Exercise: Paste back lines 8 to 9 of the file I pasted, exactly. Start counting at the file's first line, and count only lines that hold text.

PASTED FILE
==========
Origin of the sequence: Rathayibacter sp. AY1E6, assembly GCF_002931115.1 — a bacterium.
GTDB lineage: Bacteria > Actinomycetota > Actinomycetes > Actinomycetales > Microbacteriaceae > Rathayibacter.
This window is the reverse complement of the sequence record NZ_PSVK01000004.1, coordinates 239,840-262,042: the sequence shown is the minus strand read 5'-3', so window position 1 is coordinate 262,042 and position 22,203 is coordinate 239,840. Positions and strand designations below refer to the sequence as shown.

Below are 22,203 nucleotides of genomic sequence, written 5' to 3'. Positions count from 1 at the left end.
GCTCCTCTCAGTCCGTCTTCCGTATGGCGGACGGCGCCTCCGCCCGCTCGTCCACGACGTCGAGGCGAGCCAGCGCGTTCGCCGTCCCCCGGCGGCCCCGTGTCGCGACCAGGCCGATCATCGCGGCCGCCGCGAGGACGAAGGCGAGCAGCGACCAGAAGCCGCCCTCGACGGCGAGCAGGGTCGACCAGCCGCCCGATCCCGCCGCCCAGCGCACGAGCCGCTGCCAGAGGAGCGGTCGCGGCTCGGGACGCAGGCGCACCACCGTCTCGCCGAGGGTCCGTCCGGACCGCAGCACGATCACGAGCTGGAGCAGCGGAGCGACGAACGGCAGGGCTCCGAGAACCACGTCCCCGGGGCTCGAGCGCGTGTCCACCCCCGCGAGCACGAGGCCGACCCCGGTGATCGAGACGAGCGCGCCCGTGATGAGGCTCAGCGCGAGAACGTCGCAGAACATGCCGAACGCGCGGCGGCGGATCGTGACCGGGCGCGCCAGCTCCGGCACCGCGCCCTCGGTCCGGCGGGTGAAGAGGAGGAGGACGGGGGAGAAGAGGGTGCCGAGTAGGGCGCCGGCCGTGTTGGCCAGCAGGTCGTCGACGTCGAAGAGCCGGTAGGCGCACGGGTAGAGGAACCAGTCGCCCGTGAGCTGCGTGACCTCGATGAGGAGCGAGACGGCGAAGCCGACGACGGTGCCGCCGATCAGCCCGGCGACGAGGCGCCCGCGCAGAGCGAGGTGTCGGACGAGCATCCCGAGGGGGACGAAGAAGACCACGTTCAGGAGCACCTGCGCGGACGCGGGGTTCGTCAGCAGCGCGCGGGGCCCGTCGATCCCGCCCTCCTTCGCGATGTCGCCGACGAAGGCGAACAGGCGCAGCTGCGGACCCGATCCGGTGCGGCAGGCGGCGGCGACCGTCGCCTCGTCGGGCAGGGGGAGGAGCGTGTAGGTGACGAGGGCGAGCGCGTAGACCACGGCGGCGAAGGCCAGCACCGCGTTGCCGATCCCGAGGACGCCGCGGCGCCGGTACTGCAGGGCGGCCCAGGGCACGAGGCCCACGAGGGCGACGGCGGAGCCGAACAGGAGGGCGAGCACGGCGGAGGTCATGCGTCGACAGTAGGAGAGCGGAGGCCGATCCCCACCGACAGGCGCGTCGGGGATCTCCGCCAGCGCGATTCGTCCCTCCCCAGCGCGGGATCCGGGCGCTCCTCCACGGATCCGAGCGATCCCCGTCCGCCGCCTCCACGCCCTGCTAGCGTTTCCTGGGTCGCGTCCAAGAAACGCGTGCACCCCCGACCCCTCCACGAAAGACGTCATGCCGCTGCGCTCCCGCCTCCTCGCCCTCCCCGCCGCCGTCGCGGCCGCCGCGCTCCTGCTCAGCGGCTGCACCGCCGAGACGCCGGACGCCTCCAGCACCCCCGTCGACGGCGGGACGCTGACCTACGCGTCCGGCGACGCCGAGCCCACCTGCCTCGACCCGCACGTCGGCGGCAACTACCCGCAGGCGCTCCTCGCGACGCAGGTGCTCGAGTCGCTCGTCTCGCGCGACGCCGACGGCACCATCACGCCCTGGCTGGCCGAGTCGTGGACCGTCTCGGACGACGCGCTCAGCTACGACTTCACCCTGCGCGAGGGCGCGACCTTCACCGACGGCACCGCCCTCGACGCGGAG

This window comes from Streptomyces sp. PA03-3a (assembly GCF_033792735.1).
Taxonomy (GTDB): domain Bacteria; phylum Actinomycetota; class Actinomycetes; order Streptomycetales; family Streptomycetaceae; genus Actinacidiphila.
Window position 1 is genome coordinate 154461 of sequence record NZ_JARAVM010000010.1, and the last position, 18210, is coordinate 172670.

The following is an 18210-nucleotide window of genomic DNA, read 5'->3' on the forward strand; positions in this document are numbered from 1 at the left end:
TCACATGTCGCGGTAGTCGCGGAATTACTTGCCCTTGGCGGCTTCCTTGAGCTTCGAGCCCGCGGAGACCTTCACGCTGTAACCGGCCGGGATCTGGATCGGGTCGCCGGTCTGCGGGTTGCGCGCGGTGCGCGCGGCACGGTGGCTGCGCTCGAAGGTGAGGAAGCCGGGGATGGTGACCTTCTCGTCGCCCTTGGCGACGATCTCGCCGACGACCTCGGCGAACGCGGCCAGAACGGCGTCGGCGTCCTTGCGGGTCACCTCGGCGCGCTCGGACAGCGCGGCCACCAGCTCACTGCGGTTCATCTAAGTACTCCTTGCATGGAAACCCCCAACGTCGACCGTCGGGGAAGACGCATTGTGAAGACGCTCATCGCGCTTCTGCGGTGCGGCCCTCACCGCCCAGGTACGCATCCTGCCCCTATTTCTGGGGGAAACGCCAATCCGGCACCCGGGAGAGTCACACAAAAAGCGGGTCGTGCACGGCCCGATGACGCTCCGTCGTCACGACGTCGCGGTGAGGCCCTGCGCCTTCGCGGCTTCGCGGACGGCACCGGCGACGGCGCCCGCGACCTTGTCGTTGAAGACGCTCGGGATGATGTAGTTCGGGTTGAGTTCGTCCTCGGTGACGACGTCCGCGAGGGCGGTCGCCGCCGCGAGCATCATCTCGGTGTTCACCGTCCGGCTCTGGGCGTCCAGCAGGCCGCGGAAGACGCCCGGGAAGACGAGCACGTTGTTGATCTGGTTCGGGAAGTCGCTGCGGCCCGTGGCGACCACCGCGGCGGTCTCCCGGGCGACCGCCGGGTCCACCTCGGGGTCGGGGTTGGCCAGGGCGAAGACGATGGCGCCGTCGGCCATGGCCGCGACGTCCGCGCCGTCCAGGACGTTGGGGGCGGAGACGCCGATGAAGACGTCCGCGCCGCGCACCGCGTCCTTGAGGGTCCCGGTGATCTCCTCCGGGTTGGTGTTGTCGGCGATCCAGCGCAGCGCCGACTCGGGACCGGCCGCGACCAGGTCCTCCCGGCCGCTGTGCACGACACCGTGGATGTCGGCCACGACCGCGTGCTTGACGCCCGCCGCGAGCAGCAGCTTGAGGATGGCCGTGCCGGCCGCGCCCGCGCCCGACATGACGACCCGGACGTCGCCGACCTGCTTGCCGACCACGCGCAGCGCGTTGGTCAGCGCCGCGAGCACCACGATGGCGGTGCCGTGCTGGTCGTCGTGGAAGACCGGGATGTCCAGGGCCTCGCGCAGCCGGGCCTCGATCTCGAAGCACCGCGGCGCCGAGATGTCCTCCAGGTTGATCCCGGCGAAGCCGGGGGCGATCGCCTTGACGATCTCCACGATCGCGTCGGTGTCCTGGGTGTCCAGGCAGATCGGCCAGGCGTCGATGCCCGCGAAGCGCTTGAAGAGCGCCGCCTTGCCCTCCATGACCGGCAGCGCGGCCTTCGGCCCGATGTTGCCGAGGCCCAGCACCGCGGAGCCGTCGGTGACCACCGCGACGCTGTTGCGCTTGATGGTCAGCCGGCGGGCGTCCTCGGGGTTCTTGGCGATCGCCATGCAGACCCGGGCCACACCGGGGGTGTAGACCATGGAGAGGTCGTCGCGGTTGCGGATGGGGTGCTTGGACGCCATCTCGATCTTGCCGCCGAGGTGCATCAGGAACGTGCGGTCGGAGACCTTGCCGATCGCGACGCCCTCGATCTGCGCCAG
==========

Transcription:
Window position 1 is genome coordinate 154461 of sequence record NZ_JARAVM010000010.1, and the last position, 18210, is coordinate 172670.

The following is an 18210-nucleotide window of genomic DNA, read 5'->3' on the forward strand; positions in this document are numbered from 1 at the left end: